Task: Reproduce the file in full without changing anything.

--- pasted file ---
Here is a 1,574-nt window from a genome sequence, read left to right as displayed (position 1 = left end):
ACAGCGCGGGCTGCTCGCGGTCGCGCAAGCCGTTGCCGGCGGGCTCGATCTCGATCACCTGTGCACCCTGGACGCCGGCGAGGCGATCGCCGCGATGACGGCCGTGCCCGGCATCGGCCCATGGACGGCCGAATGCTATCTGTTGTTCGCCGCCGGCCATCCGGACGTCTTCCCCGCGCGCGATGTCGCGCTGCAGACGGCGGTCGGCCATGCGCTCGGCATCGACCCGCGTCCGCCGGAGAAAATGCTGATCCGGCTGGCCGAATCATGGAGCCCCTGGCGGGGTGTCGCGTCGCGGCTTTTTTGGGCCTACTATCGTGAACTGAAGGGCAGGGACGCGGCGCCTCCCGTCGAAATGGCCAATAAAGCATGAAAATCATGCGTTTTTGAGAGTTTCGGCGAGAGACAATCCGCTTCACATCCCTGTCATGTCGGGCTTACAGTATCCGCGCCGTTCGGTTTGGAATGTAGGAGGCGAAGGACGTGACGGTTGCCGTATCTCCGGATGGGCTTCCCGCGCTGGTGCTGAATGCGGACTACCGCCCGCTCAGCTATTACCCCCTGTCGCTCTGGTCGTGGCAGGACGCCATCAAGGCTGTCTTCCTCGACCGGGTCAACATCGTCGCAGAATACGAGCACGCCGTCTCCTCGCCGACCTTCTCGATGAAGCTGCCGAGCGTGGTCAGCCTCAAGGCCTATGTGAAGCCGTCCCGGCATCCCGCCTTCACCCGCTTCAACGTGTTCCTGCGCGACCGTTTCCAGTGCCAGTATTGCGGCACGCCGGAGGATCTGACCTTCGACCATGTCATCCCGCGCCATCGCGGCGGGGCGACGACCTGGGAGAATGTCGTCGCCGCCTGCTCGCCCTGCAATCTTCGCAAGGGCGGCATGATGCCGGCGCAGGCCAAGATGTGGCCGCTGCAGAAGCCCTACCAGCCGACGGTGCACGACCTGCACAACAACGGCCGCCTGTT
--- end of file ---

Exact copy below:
Here is a 1,574-nt window from a genome sequence, read left to right as displayed (position 1 = left end):
ACAGCGCGGGCTGCTCGCGGTCGCGCAAGCCGTTGCCGGCGGGCTCGATCTCGATCACCTGTGCACCCTGGACGCCGGCGAGGCGATCGCCGCGATGACGGCCGTGCCCGGCATCGGCCCATGGACGGCCGAATGCTATCTGTTGTTCGCCGCCGGCCATCCGGACGTCTTCCCCGCGCGCGATGTCGCGCTGCAGACGGCGGTCGGCCATGCGCTCGGCATCGACCCGCGTCCGCCGGAGAAAATGCTGATCCGGCTGGCCGAATCATGGAGCCCCTGGCGGGGTGTCGCGTCGCGGCTTTTTTGGGCCTACTATCGTGAACTGAAGGGCAGGGACGCGGCGCCTCCCGTCGAAATGGCCAATAAAGCATGAAAATCATGCGTTTTTGAGAGTTTCGGCGAGAGACAATCCGCTTCACATCCCTGTCATGTCGGGCTTACAGTATCCGCGCCGTTCGGTTTGGAATGTAGGAGGCGAAGGACGTGACGGTTGCCGTATCTCCGGATGGGCTTCCCGCGCTGGTGCTGAATGCGGACTACCGCCCGCTCAGCTATTACCCCCTGTCGCTCTGGTCGTGGCAGGACGCCATCAAGGCTGTCTTCCTCGACCGGGTCAACATCGTCGCAGAATACGAGCACGCCGTCTCCTCGCCGACCTTCTCGATGAAGCTGCCGAGCGTGGTCAGCCTCAAGGCCTATGTGAAGCCGTCCCGGCATCCCGCCTTCACCCGCTTCAACGTGTTCCTGCGCGACCGTTTCCAGTGCCAGTATTGCGGCACGCCGGAGGATCTGACCTTCGACCATGTCATCCCGCGCCATCGCGGCGGGGCGACGACCTGGGAGAATGTCGTCGCCGCCTGCTCGCCCTGCAATCTTCGCAAGGGCGGCATGATGCCGGCGCAGGCCAAGATGTGGCCGCTGCAGAAGCCCTACCAGCCGACGGTGCACGACCTGCACAACAACGGCCGCCTGTT